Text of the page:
Thanks goes out to my site over-seer Jason Miller, who even though not much was happening here for the last three years, still kept watch over it for me to assure it would be here when I was ready to return.

Feel free to comment, send an email, drop a suggestion or order a book. I will be getting back out to do talks again during the summer. As I get dates set up I will let you know on here as well. Correct email to reach me is now listed on the contact page.



Nice cartoon found on the net



Native Prayer


The Tat Foundation web magazine put up an article that I wrote that compared the way Native Indians use prayer compared to what Richard Rose called the method of between-ness- the way of using Intent to move with, rather than against the dream.

Rather than re-post the article here, I will leave a link to it- as there is many very good articles that exist in their archive that might be useful to you





The spring equinox is a good time energetically to take a step and move forward in a new direction. It is also a very good time to make the space where that step can happen. That comes from clearing out the past.

One of the best techniques that I have come across is the life review, also known as recapitulation. While not difficult, it is time consuming and in fact boredom in the practice is one of the main reasons for people stopping. But to go ahead and finish a review of our life not only rewinds our tape- makes space for something else, but will help us to see why we do what we do and think as we think- as various small events in our long ago past are brought up and seen as the start of what became many of our habits and patterns.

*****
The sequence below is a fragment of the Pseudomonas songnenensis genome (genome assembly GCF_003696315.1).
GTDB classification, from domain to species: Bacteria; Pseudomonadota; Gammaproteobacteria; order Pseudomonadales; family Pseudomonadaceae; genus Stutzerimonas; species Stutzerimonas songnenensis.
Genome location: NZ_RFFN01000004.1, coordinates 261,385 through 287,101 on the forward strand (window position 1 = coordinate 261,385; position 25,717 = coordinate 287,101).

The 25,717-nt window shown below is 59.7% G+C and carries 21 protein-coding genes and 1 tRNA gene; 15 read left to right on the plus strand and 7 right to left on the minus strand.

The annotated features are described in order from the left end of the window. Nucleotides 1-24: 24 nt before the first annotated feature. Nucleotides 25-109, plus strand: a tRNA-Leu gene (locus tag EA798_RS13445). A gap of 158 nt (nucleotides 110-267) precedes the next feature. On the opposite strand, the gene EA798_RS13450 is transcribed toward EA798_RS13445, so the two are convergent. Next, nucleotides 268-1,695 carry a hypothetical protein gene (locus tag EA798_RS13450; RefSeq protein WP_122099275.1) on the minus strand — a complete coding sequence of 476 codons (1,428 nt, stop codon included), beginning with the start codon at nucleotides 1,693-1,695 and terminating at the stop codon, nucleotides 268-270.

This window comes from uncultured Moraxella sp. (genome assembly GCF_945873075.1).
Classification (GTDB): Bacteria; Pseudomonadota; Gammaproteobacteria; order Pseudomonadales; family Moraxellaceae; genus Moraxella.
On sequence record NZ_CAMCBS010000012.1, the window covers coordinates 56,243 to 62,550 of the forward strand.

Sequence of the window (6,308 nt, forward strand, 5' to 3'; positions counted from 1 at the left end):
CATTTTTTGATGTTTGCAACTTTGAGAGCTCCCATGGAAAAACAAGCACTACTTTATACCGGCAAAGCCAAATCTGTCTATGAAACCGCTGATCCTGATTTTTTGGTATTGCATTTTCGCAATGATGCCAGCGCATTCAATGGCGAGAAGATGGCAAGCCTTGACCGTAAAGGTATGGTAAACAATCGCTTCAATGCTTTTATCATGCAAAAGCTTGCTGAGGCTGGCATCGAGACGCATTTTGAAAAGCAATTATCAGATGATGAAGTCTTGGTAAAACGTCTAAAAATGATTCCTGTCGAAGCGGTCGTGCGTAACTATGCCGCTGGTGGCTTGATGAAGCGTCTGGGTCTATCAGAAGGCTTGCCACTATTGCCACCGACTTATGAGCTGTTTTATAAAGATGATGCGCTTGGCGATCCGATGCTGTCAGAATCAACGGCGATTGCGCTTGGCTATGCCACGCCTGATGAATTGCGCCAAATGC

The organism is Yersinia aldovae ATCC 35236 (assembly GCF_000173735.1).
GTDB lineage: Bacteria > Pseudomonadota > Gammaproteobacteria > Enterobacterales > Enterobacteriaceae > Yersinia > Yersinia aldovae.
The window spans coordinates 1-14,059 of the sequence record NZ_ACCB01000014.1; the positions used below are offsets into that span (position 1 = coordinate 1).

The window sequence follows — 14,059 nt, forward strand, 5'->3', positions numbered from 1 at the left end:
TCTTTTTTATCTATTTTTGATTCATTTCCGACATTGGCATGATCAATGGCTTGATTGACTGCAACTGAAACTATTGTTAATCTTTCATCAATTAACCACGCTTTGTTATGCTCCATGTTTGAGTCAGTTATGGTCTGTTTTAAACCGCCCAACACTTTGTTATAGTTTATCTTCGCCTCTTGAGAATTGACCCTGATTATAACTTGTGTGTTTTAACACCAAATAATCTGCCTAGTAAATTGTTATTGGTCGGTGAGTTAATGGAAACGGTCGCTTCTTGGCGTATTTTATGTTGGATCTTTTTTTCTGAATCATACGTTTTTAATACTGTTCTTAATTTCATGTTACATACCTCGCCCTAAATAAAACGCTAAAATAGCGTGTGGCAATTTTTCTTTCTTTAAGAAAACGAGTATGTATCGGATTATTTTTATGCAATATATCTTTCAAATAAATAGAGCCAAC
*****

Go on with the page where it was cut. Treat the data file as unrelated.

I already have a 3 part article on recap in the articles section, but wanted to remind people that they are there for those interested in adding this technique to their current inner work






Correct email for me can now be found on the contact page…

Dream Remembering

This was in a response I got a question yesterday about how to remember one’s dreams, as this person was having what we was describing as very symbolic and important. So I sent him this email and thought I should share it with all of you as well.


As for dreams, all I can do is share some of the things that I did and see if any work for

you. I don’t think there are any tricks that work 100% for everyone.

The first thing was I had to have the intention that I did want to remember my dreams.

That I was serious about it.

I always kept a pen and paper right beside where i was sleeping. That included if i was sleeping somewhere other than
my own house. If the dream came in the middle of the night- ie i wake at 2am, then i would get out of bed and go to anotherplace in the house- to avoid falling back to sleepit it was normal waking time, then i would first try and do a quick scan and see if it was just one dream, or several dreams

The next part was key for me. It was to write down the dream in 3-4 sentences without too much detail. this happened then this, then this. I found that if I tried to write all the detail out right away, that I would forget the dream halfway through, and I would have a detailed first third and have almost nothing from the end. Once the 4 sentences were down, then i have an overview, so as a whole it wont be forgotten, then I would go out and put down as much detail as possible. If it was “I started by getting out of a a car.” what kind of car? what colour? where was it? was i driving or just sitting in the car when i got out?
That sort of thing

Then i would just leave it for the rest of the day, and then come back to it around 5 or 6 at night before eating and read it all over one more time and then see what impression i got from it then